For What It’s Worth — September 4, 2013

An interesting headline I read after digesting Saturday night’s squeaker victory over 30-point underdogs Wyoming and prior to putting my fingers to home row on this column:

Bo Pelini has joined 50-win club at Nebraska

That about sums up the good coming from the 37-34 nail biter against a team that, on paper, was supposed to be run out of the newly expanded, 91,000-plus capacity Memorial Stadium.

Wyoming piled up 603 yards and 35 first downs against a Husker defense wet behind the ears. Brett Smith, a three-year starter for Wyoming, connected on 29-of-43 pass attempts and was methodical on first and second down in picking apart a Husker secondary allegedly loaded with talent. The junior from Salem, OR, more than doubled his performance from a year ago versus the Huskers when he threw for 166 yards and two touchdowns in a 38-14 loss in Laramie last September.

Now without getting too apocalyptic, remember Husker fans, this is the first game and I have reason to believe that the Wyoming Cowboys are a threat to challenge for the Mountain West Conference, should Smith and his talented receiving corps stay healthy.

That being said, Saturday night felt like a reaffirmation of the Pelini’s struggle to put a quality defensive football team on the field. It boggled my mind to see our secondary chasing open receivers and rarely in a position to force a take-away. The young defensive front seven had its moments, but too often Smith handed the ball off to his running backs, who found a seem and picked up big chunks of yards.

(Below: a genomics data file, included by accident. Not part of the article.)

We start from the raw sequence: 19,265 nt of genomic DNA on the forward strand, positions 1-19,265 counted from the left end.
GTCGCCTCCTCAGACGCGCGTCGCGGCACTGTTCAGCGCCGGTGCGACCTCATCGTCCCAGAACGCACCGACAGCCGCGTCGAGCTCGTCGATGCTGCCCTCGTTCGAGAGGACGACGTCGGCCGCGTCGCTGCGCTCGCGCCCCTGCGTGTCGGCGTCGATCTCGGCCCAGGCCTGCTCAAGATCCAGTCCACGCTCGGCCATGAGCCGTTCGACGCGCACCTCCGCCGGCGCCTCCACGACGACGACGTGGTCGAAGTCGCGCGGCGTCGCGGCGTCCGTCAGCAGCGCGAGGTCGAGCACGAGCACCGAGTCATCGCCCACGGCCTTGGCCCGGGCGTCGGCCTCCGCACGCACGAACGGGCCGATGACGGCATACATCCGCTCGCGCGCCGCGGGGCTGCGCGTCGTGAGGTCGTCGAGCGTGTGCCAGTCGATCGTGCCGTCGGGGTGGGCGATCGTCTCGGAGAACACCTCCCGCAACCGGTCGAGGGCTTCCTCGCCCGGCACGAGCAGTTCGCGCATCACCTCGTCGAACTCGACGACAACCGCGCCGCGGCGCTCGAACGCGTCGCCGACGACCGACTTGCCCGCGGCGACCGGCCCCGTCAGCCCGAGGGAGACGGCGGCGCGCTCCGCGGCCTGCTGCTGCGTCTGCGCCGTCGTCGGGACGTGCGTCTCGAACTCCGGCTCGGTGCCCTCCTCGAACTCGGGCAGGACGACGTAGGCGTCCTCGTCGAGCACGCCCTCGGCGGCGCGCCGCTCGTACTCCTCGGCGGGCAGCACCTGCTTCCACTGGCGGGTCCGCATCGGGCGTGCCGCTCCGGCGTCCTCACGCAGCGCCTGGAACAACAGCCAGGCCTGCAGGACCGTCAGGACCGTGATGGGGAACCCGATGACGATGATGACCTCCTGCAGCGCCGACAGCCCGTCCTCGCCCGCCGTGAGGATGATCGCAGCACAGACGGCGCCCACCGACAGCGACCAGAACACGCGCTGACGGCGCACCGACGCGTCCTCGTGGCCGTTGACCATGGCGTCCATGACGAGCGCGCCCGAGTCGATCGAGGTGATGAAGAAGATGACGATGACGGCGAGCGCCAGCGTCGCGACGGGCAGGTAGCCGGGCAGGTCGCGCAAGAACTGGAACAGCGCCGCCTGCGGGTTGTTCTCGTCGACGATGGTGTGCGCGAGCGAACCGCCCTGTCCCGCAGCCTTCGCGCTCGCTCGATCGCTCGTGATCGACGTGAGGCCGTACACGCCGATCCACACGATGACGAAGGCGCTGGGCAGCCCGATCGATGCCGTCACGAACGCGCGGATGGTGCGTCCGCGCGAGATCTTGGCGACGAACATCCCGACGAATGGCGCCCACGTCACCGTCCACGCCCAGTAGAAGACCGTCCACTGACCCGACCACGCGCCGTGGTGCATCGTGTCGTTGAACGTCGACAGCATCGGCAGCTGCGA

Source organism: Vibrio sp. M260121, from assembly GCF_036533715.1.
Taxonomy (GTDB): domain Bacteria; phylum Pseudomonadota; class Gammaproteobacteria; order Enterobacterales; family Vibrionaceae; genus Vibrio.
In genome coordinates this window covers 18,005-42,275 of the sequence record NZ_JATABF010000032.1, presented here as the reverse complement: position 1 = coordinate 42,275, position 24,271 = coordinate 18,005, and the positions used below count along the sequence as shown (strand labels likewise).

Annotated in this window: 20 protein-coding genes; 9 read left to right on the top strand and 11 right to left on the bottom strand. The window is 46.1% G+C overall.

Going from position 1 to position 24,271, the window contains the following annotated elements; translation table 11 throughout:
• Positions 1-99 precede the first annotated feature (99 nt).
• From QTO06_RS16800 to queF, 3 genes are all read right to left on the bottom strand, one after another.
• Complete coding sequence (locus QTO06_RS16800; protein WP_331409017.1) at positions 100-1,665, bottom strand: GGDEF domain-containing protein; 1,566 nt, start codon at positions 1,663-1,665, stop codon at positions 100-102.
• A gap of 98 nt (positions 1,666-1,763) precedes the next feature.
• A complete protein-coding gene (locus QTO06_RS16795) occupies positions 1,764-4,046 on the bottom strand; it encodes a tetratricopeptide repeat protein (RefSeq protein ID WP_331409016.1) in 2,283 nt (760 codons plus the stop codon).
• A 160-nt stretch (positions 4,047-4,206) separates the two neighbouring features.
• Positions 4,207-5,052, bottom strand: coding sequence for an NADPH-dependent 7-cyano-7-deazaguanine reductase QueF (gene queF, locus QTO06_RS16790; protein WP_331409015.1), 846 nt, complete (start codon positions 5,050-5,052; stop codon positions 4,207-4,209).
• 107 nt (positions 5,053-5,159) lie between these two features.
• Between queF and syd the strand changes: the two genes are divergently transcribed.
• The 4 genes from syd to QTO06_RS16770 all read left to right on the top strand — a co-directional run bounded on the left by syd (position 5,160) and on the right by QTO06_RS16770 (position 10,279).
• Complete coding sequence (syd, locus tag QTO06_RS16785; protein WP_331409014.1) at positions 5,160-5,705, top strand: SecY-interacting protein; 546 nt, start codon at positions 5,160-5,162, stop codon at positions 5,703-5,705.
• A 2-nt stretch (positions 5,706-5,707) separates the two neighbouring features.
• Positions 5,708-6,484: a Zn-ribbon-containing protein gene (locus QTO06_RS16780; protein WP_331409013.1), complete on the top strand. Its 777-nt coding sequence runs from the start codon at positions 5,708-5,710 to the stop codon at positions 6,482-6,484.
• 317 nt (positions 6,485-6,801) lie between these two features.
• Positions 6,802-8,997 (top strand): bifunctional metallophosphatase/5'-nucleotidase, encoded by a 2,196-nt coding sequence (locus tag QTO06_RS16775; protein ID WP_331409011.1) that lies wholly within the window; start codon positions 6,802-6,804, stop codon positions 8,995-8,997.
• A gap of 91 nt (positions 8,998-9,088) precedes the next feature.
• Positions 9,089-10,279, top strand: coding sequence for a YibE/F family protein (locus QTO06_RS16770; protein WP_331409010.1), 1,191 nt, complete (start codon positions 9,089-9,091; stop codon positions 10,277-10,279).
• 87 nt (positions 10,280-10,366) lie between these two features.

The big question I kept asking myself and others in the time since the victory was, “Are they again being asked to do to much?” By that I mean are they being over-coached, as opposed to Bo simplifying his schemes for the young athletes he’s filled his cupboard with?     

There’s no question this team is more athletic than 2012, but chasing open receivers and rarely, if ever, “pinning our ears back” up front are tell-tale signs of guys thinking too much.

Pelini again stated he wouldn’t change his scheme and said his players will have to evolve and grow up quick to be successful. Fine, that’s been his M.O. since day one, but is he really that stubborn to just settle and go down with the ship?

I have to think he isn’t.

Bottom line is, there are some quality athletes in that front seven, the likes we haven’t seen in a few years. Randy Gregory anyone? And I’m convinced that Pelini can turn things around.

Let’s hope he does it quickly because UCLA would love nothing more than to repeat their performance from 2012.




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